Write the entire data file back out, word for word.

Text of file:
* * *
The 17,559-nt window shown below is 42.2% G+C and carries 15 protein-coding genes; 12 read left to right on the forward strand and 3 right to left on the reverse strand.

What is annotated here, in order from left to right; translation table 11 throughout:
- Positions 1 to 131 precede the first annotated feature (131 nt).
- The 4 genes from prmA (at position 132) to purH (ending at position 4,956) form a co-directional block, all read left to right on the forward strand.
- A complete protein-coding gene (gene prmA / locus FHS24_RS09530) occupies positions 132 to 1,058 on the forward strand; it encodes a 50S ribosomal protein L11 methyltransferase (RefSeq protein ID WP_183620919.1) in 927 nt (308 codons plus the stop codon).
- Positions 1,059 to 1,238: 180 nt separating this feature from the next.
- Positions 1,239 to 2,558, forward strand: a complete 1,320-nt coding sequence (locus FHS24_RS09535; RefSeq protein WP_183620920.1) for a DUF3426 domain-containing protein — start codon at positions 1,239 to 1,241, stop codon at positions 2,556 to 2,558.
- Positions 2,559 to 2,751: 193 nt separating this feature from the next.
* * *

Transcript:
The 17,559-nt window shown below is 42.2% G+C and carries 15 protein-coding genes; 12 read left to right on the forward strand and 3 right to left on the reverse strand.

What is annotated here, in order from left to right; translation table 11 throughout:
- Positions 1 to 131 precede the first annotated feature (131 nt).
- The 4 genes from prmA (at position 132) to purH (ending at position 4,956) form a co-directional block, all read left to right on the forward strand.
- A complete protein-coding gene (gene prmA / locus FHS24_RS09530) occupies positions 132 to 1,058 on the forward strand; it encodes a 50S ribosomal protein L11 methyltransferase (RefSeq protein ID WP_183620919.1) in 927 nt (308 codons plus the stop codon).
- Positions 1,059 to 1,238: 180 nt separating this feature from the next.
- Positions 1,239 to 2,558, forward strand: a complete 1,320-nt coding sequence (locus FHS24_RS09535; RefSeq protein WP_183620920.1) for a DUF3426 domain-containing protein — start codon at positions 1,239 to 1,241, stop codon at positions 2,556 to 2,558.
- Positions 2,559 to 2,751: 193 nt separating this feature from the next.